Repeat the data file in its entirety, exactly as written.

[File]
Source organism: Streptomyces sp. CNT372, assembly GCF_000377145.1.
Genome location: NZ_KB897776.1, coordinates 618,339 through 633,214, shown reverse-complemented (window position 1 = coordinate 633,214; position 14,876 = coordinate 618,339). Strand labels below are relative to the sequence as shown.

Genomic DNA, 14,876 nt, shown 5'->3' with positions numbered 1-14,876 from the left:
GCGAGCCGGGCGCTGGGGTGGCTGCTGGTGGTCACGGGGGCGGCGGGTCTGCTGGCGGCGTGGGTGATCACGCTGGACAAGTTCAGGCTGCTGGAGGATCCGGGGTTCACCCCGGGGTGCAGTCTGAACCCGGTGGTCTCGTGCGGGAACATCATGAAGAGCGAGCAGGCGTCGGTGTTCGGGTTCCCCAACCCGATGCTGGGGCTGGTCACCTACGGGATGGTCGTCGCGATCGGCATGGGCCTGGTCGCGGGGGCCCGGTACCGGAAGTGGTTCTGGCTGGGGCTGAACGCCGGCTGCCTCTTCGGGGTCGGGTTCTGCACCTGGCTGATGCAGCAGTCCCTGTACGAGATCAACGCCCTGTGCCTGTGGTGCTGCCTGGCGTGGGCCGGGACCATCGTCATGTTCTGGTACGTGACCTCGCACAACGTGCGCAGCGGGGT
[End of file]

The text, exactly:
Source organism: Streptomyces sp. CNT372, assembly GCF_000377145.1.
Genome location: NZ_KB897776.1, coordinates 618,339 through 633,214, shown reverse-complemented (window position 1 = coordinate 633,214; position 14,876 = coordinate 618,339). Strand labels below are relative to the sequence as shown.

Genomic DNA, 14,876 nt, shown 5'->3' with positions numbered 1-14,876 from the left:
GCGAGCCGGGCGCTGGGGTGGCTGCTGGTGGTCACGGGGGCGGCGGGTCTGCTGGCGGCGTGGGTGATCACGCTGGACAAGTTCAGGCTGCTGGAGGATCCGGGGTTCACCCCGGGGTGCAGTCTGAACCCGGTGGTCTCGTGCGGGAACATCATGAAGAGCGAGCAGGCGTCGGTGTTCGGGTTCCCCAACCCGATGCTGGGGCTGGTCACCTACGGGATGGTCGTCGCGATCGGCATGGGCCTGGTCGCGGGGGCCCGGTACCGGAAGTGGTTCTGGCTGGGGCTGAACGCCGGCTGCCTCTTCGGGGTCGGGTTCTGCACCTGGCTGATGCAGCAGTCCCTGTACGAGATCAACGCCCTGTGCCTGTGGTGCTGCCTGGCGTGGGCCGGGACCATCGTCATGTTCTGGTACGTGACCTCGCACAACGTGCGCAGCGGGGT